After sex, he tells her the bad news: enrollment is down. After five years of teaching, he will not get full time. He calls other universities to ask about openings, “tenure track,” he asks, and he goes red, embarrassed. Tenure track? They laugh—they laugh. 

Their landlord raises the rent and he has a panic attack where he hyperventilates in the kitchen and has to sit down until she brings him a glass of water. 

“We’ll be fine,” she says. “I’ll pay the rent until you get back on your feet.” 

Back on his feet? He has a PhD!

She sees the look on his face and apologizes; she has said the wrong thing again. 

Her salary: $65,000

His salary: $25,000

His father taught him: the man provides that for his family..


For months after sex they roll away from each other. She plays video games in the office while he surfs the internet in the bedroom. When she comes to bed, he gets up, wanders through the apartment alone. His insomnia has worsened now that he only teaches one class. He does not go to campus every day, like he once did. He does not have an office. He does not attend conferences, or publish papers, or sit through faculty meetings. His schedule becomes reversed: he sleeps during the day, and is up all night and she catches herself saying to her mother, “like ships passing in the night,” that old cliché, except they are barely thirty five. 

“I thought this might happen to us, when we’re fifty.” 

“I wish you’d find someone else,” her mother says and she remembers why she doesn’t complain to her mother, why she keeps her lips sealed.  


After sex she meets with some friends to get away for a few days. When she returns, she finds him drunk: a happy drunk. It’s good to make plans when he’s in this mood, but she can’t talk because he takes her ballroom dancing through the kitchen, and onto the balcony where the neighbors can see, and then to the bedroom. 

After sex she tries to discuss the next move: what about going back to school: getting his B.Ed? He could teach at high school, she suggests. She can pay the tuition so he doesn’t have to take out another student loan. What does he think? 

She kisses his neck, below his jaw, but he doesn’t touch her, doesn’t respond and she feels like she’s ruined the whole evening.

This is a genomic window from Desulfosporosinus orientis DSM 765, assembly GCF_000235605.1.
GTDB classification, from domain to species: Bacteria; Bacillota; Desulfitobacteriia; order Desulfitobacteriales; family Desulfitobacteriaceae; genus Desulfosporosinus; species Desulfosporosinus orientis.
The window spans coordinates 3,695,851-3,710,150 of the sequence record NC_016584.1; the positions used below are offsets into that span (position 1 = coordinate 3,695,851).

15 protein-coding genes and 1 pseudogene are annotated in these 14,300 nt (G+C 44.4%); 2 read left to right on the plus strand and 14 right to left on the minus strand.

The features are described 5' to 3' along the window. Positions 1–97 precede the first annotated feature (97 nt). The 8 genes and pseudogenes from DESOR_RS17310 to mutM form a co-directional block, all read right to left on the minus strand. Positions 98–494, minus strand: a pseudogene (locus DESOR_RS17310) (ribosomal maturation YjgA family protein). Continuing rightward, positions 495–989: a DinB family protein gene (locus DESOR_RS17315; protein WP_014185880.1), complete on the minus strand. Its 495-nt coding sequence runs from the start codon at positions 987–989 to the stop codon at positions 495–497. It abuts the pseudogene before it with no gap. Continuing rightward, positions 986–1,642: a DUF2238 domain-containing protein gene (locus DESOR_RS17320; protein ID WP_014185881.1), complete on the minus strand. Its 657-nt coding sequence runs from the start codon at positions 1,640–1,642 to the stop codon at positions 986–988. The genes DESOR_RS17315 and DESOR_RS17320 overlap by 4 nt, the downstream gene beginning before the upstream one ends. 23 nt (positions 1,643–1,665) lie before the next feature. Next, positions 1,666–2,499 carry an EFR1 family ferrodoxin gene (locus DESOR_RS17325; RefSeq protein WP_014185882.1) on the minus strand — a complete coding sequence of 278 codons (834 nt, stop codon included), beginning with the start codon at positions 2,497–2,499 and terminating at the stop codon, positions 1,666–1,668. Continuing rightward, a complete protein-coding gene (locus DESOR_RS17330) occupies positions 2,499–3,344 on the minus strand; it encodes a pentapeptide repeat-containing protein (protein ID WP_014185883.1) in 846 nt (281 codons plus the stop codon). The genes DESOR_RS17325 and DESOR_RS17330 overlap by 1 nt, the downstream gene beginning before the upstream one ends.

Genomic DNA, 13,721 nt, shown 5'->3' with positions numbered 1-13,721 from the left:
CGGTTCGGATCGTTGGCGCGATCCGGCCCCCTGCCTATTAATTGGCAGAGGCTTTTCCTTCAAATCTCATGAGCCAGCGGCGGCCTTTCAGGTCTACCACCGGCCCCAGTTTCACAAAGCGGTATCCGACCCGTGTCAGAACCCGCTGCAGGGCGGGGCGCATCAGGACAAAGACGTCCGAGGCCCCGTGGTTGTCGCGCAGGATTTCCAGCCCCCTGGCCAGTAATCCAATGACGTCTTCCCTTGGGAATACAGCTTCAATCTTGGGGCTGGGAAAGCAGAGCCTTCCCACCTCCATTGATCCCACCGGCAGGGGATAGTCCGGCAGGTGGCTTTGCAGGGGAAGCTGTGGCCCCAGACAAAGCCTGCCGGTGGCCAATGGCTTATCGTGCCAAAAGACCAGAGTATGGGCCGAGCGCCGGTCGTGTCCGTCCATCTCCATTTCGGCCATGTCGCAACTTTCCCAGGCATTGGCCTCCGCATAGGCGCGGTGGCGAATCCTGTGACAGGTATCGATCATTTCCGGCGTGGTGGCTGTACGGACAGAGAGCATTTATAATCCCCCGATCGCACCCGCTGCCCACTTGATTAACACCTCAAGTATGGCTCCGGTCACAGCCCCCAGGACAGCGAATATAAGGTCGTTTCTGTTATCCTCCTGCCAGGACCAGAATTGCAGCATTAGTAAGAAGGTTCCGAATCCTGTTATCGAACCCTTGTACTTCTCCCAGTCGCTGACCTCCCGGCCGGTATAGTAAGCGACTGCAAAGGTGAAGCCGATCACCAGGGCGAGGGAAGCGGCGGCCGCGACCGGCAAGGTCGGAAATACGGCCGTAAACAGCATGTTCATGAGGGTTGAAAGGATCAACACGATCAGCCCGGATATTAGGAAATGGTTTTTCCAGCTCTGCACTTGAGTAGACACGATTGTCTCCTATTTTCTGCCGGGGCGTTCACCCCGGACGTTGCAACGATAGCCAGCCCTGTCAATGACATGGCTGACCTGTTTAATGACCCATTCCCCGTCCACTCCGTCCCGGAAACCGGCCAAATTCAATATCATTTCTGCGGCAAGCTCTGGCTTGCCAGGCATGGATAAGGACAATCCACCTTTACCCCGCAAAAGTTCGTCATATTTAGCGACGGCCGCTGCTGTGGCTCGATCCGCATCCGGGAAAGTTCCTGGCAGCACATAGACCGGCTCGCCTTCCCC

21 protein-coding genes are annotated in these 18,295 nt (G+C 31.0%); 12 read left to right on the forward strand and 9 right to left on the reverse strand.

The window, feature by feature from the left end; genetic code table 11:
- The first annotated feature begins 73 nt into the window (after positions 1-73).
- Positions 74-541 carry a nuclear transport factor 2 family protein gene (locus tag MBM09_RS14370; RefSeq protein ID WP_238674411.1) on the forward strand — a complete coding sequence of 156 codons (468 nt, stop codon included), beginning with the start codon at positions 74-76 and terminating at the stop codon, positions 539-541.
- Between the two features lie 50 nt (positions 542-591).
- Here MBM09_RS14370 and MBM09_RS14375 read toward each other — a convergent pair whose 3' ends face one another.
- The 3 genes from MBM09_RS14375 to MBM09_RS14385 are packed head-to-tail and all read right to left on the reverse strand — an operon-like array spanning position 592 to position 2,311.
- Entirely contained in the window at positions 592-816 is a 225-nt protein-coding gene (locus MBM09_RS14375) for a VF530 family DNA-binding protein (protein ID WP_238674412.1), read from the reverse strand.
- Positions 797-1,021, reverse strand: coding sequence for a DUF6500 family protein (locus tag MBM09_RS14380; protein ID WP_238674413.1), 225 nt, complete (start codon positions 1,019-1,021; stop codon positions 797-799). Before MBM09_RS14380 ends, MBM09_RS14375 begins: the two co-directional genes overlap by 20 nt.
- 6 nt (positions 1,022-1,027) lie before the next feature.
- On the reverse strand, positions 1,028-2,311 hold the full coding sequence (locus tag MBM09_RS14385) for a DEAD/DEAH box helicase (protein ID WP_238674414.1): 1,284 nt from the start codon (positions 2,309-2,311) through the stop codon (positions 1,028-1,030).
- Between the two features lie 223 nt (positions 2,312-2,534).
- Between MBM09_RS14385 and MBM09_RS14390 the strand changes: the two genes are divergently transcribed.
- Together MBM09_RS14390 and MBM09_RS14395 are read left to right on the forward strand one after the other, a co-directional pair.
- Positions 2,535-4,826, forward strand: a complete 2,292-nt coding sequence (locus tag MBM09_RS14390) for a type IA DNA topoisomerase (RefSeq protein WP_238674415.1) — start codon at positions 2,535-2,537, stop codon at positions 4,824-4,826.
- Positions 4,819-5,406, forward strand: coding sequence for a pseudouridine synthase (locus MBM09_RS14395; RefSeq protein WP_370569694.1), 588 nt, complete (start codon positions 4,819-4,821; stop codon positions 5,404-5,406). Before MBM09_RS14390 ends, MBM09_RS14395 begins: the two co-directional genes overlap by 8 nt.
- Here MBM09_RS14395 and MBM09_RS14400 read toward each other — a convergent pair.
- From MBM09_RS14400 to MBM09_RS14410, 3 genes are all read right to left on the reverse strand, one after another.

“I don’t like teenagers.”

“Nothing’s perfect.” 

But how can he make it clear? On the bus two girls laughed so obnoxiously with their big donkey laughs he pulled the cord, and got off the bus early to prevent an outburst, to prevent himself from yelling CAN’T YOU SEE HOW ANNOYING YOU ARE? How did these teenagers exist? How had this laugh not died out through natural selection? Somebody slept with that laugh? 

“My grade eight teacher threw a desk at us once,” he says. “He was better suited for grade eleven or twelve. He expected us to know things we couldn’t know at that age. He was frustrated all the time.”

He pictures himself at the front of a grade eight classroom and shudders. She reaches out and squeezes his hand.

“Everything will be ok,” she says, and then, because she can’t help it, “you just have to try.” 


After sex she gets dressed, and spends forty minutes applying make up, straightening her hair. 

She says, “Do you want to leave now, or in half an hour?”

“Doesn’t matter,” he says. “I’ll probably just get an appetizer. Cheaper anyway.”

He sits with his arms folded, on the couch. She is hurt by this comment, but they’ve had this conversation: she is happy to buy dinner. She wants to go out, enjoy life. It would be good for him. But now he scowls at the floor and refuses to meet her eye. 

“Maybe we shouldn’t go,” she says.

She stands for a minute and waits for him to make a move, for him to say: No, no, we should go, you’ve been waiting for this all week, you deserve it.

“I’m not hungry,” he says. 

She takes off her dress, and wipes off the makeup, and closes the bedroom door.   


After he can’t perform again, she goes to the bathroom and doesn’t come out for a long time. She knows it’s not her, but she can’t help looking at herself in the mirror. Maybe it’s because her breasts are smaller now that she’s hitting the gym, and counting calories, even though she is already strong, slim, healthy. 

She escapes to the gym to get away from him. 

The other day she said, “Oh, stop being such a sad bastard.”

She said: “You’re really bringing me down.”

She said: “I’m tired of proposing solutions to you. You refuse every single idea.”

He said: “Your ideas are stupid.”  


When she gathers her things and leaves, he doesn’t argue. Doesn’t fight for the relationship, doesn’t try to convince her to stay. He’s finished convincing her, and himself, that he’s not a bad man.

Leah Jane Esau is an award-winning playwright and fiction writer currently living in Montréal. Her fiction has appeared in PANK, Grain, The New Quarterly, and others. In 2014 she was nominated for the Bronwen Wallace Award for emerging writers. She teaches at the National Theatre School of Canada.